A dental implant is the only oral prosthetic that can last an entire lifetime. An implant is a rod or screw – generally made out of titanium – that dentists place into a person's jawbone. It serves as a replacement for the natural tooth roots that are missing when a tooth is knocked out or falls out.
A crown is placed on the outward-facing end of the implant. This serves as a replacement for the lost tooth. The crown can either be connected directly to the implant or with an abutment. When the process of installing both parts of the implant are complete, the rod can last for an entire lifetime, while the crown can last up to 25 years with proper oral care.
What goes on during dental implant surgery
Here are five things that occur during the process of getting a dental implant:
During the initial appointment, the dentist will evaluate the patient to determine if the person is eligible for implants. Dental implants usually are best for people who have good overall health and adequate jawbone tissue to hold the implant in place. The dentist will perform a visual inspection as well as diagnostic tests like x-rays to get a better idea of how healthy the person's jaw is.
2. Extracting damaged teeth
If the implant is a replacement for a severely damaged tooth, the dentist must remove it before installing the implant. The patient will also have to wait for the site of the extraction to heal.
3. Drilling a hole for the implant
During the installation of implants, the oral surgeon will drill a small hole in the jawbone where the tooth was. The dentist then inserts the implant into this hole, and the surrounding bone tissue holds the device in place.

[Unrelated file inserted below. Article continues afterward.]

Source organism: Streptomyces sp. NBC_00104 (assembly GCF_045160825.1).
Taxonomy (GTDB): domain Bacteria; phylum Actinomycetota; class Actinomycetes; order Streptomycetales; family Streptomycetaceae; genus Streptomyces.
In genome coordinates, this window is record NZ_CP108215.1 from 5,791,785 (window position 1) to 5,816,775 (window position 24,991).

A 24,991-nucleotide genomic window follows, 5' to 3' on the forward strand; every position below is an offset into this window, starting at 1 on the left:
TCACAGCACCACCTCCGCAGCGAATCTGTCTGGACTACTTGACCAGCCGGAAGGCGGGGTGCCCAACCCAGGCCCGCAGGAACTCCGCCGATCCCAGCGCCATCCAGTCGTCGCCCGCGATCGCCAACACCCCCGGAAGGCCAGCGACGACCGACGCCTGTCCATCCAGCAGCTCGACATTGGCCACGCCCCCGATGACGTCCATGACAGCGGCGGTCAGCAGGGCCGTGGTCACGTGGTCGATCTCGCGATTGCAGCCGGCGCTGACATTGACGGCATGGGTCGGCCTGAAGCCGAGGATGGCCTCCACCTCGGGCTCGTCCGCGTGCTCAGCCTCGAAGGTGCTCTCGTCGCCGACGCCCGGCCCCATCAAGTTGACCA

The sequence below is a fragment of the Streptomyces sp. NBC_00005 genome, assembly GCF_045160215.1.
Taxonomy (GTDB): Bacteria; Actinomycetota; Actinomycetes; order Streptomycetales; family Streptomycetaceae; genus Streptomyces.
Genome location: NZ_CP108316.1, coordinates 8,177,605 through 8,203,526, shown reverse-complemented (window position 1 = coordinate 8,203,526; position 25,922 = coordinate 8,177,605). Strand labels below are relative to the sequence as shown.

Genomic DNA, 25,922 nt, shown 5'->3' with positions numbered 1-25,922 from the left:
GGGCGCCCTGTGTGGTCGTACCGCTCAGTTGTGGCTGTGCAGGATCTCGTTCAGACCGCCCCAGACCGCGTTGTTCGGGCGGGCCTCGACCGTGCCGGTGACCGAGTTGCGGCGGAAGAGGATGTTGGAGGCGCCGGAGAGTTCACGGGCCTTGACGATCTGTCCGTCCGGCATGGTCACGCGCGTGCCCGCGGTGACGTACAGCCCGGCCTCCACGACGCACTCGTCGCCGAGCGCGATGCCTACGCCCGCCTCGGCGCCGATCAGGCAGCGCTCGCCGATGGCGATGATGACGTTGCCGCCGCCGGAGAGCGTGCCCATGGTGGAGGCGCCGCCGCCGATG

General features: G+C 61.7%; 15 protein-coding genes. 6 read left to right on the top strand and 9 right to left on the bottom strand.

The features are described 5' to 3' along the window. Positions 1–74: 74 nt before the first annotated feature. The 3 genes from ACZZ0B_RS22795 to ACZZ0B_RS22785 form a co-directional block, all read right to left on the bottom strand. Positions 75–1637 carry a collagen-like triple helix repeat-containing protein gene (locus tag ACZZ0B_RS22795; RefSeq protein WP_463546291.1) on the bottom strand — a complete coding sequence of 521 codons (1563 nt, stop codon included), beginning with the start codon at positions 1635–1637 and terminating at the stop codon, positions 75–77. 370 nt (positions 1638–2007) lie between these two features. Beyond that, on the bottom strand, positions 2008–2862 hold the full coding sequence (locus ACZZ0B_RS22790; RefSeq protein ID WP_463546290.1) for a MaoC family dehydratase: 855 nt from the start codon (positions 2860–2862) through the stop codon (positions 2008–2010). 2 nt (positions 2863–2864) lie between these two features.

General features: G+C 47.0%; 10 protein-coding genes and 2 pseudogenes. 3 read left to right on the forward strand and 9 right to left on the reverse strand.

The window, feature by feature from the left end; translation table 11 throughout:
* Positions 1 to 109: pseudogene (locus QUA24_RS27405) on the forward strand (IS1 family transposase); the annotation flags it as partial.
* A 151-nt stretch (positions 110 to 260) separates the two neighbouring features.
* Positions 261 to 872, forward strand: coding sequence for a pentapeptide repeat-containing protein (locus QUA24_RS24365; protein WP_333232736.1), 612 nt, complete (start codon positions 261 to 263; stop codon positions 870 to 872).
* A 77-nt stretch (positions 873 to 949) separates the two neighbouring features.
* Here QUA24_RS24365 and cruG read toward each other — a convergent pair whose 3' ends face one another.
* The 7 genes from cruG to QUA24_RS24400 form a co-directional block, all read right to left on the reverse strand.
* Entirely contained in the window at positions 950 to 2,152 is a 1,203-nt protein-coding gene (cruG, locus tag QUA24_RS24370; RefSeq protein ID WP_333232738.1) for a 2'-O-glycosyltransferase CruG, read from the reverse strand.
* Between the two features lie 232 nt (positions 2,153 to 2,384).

4. The possible addition of an abutment
Some implants require the use of an abutment while others do not. An abutment is a connector that attaches a crown to the implant. A dentist can mount it the same day of the implant or after osseointegration (the process during which the implant fuses with bone tissue) is complete. If an abutment is needed, it is attached to the external-facing end of the implant.
5. Placing the crown
A crown is what people actually see when a person with an implant smiles. The implant itself is invisible to the eye. Some crowns are screwed on to the implant while others are attached using dental cement. Each type of implant crown has its pros and cons. Crowns are one of the most popular devices that dentists recommend. They can be used directly on a tooth or combined with other prosthetics like implants and bridges.
A dental implant allows you to forget you lost a tooth
When you get a dental implant, you get to replace your lost tooth without making your dental care routine any more complicated. Stop by our Westford office to learn more about replacing missing teeth with implants.
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